Missing Hiker Found Alive After 9 Days in the Sierra National Forest

This is an archived article and the information in the article may be outdated. Please look at the time stamp on the story to see when it was last updated.


The Orangevale woman who had been missing in the Sierra National Forest for nine days has been found alive.

Saturday morning, Search and Rescue teams located Miyuki Harwood 19 miles east of Courtright Reservoir.

"She's a fighter. She's a tough girl," paramedic Rusty Hotchkiss said.

Even searchers admit this is an amazing story of survival. The 62 year old veteran hiker had broken her leg on a day hike. But used her resources to stay alive.

"She had a water filter with her, "Hotchkiss said. "She basically crawled from where she was injured down to a creek. It took her about two days to do that, and then she was able to drink from the creek with the water filter that she had to stay alive."

Harwood had no food with her. But she knew helps was on the way, after hearing helicopters in the distance. Then at around 9 a.m. Saturday, she heard voices.

"The search teams on the ground, she heard them talking," Hotchkiss said. "She heard voices, and she grabbed a whistle that she had with her, and blew her whistle. That alerted the rescuers on the ground to be able to find her."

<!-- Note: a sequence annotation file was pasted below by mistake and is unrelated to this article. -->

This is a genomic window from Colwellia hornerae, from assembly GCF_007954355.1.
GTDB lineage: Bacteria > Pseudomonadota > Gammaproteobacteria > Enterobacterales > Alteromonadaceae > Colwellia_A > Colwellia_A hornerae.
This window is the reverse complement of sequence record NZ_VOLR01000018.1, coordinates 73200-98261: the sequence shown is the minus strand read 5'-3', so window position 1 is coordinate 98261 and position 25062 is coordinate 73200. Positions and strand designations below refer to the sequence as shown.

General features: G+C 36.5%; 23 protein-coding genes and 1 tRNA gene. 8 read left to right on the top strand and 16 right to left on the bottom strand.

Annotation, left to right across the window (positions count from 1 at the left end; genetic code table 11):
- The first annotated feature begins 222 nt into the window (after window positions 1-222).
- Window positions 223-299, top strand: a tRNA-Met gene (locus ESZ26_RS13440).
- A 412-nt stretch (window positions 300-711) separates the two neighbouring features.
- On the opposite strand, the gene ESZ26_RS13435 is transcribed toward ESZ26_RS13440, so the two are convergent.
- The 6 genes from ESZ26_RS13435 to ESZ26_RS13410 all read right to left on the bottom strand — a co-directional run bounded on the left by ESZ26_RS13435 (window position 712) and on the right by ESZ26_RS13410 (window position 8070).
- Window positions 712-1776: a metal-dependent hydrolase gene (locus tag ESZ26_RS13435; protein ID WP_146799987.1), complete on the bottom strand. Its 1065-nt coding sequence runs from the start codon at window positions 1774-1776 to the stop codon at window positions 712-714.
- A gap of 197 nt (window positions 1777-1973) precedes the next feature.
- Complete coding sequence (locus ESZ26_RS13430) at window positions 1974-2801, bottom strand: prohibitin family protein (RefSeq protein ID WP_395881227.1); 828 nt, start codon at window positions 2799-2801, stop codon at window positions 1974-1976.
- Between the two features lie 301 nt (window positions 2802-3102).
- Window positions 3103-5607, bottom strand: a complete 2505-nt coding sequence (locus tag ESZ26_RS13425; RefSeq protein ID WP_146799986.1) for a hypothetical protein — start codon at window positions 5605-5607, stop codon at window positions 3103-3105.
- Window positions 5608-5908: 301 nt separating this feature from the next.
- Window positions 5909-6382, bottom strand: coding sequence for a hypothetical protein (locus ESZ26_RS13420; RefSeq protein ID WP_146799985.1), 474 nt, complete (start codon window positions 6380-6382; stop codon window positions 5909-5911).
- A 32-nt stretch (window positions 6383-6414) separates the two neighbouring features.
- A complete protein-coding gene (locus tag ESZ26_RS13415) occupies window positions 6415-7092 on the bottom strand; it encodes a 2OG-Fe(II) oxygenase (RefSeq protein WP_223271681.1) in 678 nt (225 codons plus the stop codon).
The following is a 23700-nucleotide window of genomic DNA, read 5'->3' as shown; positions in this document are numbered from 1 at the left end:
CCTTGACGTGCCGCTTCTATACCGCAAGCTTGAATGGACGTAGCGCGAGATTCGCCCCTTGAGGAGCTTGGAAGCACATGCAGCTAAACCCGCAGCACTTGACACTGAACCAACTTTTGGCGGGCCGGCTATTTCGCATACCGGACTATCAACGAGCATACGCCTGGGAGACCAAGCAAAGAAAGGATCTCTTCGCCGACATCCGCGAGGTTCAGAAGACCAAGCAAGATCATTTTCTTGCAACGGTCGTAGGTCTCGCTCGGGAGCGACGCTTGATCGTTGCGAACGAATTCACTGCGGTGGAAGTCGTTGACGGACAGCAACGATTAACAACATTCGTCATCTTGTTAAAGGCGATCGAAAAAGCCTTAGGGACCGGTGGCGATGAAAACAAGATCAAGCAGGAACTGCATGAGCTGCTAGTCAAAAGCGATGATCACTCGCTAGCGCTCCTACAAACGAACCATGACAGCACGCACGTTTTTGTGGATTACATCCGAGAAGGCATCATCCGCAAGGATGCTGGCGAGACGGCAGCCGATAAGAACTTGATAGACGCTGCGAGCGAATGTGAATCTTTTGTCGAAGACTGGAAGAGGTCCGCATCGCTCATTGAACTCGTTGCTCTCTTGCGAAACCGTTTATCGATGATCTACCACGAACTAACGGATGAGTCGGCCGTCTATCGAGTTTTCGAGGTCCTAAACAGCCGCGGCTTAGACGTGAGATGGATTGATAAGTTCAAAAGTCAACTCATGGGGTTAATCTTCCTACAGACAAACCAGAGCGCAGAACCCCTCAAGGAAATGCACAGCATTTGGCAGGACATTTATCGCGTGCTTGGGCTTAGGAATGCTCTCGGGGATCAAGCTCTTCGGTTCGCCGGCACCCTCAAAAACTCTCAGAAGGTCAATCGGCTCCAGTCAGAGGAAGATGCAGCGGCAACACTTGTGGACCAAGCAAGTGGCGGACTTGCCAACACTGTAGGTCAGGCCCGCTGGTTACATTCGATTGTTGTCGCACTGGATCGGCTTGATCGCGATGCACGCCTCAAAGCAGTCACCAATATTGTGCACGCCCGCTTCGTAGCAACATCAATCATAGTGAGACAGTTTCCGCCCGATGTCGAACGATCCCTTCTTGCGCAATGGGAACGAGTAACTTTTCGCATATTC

Even after Harwood was discovered, bringing her to safety was a struggle.

"This was a difficult search and rescue in normal circumstances," Sheriff Margaret Mims of Fresno County said. "However, I want to recognize those that helped in these extreme conditions -- not only terrain but of the smoke that they have to breath with the very high altitude."

Pilots had to work around the now 60,000 acre Rough Fire to reach Harwood. They flew low and slow, until finally she was transported to Community Regional Medical Center in Fresno.

"I was uplifted," Sheriff Mims said. "When I was able to see her in the hospital and she was able to speak. Her voice was strong. She was extremely thankful that people were looking for her and that we found her."

Harwood is in the hospital with her family and friends.  There are still around 50 people stranded in the rescue area because of the Rough Fire smoke. Tomorrow, National Guard aircraft will find a window of opportunity to retrieve them.

Notice: you are using an outdated browser. Microsoft does not recommend using IE as your default browser. Some features on this website, like video and images, might not work properly. For the best experience, please upgrade your browser.